The saying goes that bad things come in threes. But for this article on Cambodian food, we aren’t concerned with bad things. Not at all. Instead, we’re focusing in on the strange custom of eating a creature that has eight legs. For Cambodians, this tradition is a good thing. And that creature would be the tarantula.
To Western taste buds, this meal choice might be met with disdain, or more likely, met with fear. Spiders are a thing of terror to most people, no matter where you are in the world. Tons of people are self-proclaimed arachnophobes. And on top of that, it’s hard to imagine taking the creature of your nightmares and frying it up as a crispy snack.
But for the people of Cambodia, the fried tarantula is something of a delicacy, served anywhere from street vendors to dishes in restaurants.
For me, the idea of trying this snack is close to mortifying. I don’t know what it is about spiders, really, that makes people so creeped out by them. But I am definitely one of the people in that boat. For me, at least, I think my fears have something to do with the fact that tarantulas are slightly hairy. And I don’t think I can get behind eating hairy things unless the hair has been removed before eating. I feel the same way about the idea of eating Ecuadorian cuy – their spit-roasted guinea pig dish. In some cases, they cook the guinea pigs up without totally removing all the hair. And the result – I can only imagine it’s a crispy, gristly combination that I wouldn’t like.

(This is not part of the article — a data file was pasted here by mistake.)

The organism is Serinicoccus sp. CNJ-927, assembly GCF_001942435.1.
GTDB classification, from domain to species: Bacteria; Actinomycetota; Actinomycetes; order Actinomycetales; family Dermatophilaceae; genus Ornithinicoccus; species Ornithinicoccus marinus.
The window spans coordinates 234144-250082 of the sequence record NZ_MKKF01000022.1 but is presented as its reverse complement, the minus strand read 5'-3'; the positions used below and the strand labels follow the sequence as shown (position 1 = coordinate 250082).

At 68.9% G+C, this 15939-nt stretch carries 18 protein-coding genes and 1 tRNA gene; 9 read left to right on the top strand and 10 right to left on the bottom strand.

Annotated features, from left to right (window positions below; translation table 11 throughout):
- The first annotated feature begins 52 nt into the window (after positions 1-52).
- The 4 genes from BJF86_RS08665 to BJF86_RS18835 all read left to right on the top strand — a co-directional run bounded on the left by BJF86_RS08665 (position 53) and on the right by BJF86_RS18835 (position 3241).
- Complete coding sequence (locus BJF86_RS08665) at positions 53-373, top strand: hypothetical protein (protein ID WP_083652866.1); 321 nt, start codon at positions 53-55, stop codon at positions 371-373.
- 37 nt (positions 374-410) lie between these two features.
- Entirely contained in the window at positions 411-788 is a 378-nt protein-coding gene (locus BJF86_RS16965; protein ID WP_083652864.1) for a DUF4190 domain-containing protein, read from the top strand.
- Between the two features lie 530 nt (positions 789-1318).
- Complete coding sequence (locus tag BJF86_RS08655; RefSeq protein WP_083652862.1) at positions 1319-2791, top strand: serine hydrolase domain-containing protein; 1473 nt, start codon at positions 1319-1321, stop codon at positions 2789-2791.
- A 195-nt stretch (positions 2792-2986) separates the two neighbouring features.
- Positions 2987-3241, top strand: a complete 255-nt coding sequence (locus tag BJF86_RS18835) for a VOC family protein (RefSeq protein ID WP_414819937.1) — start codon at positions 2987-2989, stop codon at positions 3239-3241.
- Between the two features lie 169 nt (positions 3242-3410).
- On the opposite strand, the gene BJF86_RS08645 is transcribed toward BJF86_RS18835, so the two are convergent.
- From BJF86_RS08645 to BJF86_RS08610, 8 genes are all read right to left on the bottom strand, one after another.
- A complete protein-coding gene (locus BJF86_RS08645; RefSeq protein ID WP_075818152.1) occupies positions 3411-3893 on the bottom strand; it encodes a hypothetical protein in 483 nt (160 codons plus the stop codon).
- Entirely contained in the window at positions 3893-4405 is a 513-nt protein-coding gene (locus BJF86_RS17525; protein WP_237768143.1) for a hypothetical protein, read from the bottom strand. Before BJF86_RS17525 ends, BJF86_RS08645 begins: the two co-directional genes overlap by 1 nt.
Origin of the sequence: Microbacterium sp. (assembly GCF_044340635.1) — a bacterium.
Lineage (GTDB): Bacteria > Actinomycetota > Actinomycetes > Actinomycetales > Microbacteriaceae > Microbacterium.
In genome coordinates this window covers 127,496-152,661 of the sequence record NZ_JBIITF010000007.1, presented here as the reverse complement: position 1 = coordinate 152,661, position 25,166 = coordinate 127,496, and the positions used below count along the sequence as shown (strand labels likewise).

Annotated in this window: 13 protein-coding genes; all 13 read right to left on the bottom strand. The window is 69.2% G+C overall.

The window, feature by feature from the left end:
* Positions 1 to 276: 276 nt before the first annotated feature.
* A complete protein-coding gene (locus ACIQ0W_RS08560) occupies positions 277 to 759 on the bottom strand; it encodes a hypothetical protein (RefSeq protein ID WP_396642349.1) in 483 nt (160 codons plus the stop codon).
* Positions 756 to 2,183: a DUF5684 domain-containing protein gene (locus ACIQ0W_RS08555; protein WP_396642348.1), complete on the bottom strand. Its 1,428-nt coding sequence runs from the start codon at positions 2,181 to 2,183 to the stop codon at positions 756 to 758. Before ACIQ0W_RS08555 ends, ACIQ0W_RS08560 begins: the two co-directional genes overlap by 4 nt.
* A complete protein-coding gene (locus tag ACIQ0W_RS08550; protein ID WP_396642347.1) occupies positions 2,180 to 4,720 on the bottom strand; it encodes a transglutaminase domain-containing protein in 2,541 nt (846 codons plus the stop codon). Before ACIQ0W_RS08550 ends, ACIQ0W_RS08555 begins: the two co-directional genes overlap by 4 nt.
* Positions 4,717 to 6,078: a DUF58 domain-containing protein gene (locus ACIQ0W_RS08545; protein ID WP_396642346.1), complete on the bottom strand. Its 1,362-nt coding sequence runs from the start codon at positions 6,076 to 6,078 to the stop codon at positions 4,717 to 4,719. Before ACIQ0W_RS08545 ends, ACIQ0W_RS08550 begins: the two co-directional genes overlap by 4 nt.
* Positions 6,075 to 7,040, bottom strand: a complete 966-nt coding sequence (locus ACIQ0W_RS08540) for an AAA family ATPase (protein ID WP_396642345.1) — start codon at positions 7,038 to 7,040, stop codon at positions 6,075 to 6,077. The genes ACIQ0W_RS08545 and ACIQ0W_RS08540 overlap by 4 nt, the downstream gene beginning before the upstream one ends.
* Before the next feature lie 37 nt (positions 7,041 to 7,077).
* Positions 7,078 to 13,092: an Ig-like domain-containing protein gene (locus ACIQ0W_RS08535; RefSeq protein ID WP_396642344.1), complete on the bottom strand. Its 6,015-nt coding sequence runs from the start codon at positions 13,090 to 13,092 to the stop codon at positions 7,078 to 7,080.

But when it comes to this Cambodian fried tarantula, I’m a little more intrigued. I’m left wondering what there really is to eat, if there’s little meat at all in the things. Apparently, though, people find the crispy-ness of the legs and head most appetizing, with the body often being left untouched. You see, the tarantulas are prepared not too differently from the way we often pan-fry foods like vegetables or meat. It’s often fried up with oil and a touch of garlic. So, the resulting dish is a mix of simple cooking and an extremely bizarre cooking subject.
What’s possibly more important about the tarantula frying industry, though, is not whether they receive excellent reviews for taste or preparation. The real importance of these tarantulas seems to be their impact on the street food industry. For many Asian countries, street food is an industry that locals make their living from. And with rampant tourism, there is no end to what you can sell a visitor for the sheer reason that they want to try. Apparently, the fried tarantulas of Cambodia significantly contribute to the money made by street vendors.
So, how would you feel about taking on this classic dish? Could you get past the fact that you’re eating something you would almost never want to cross paths with? Or would you see it as an opportunity to face your fears – literally – and then eat them? Thrill-seekers may see this food as the perfect opportunity to show off or prove that they aren’t afraid of certain aspects of the natural world. But personally, I think, if you don’t want to try it, you don’t have to. I’m a believer that you can get through your life perfectly well without doing certain scary things just for the sake of trying.
And for me, eating a fried tarantula is one of those things. If I ever make it to Cambodia, I think I’ll stick to eating something milder. Something that isn’t likely to impart nightmares into my sleep.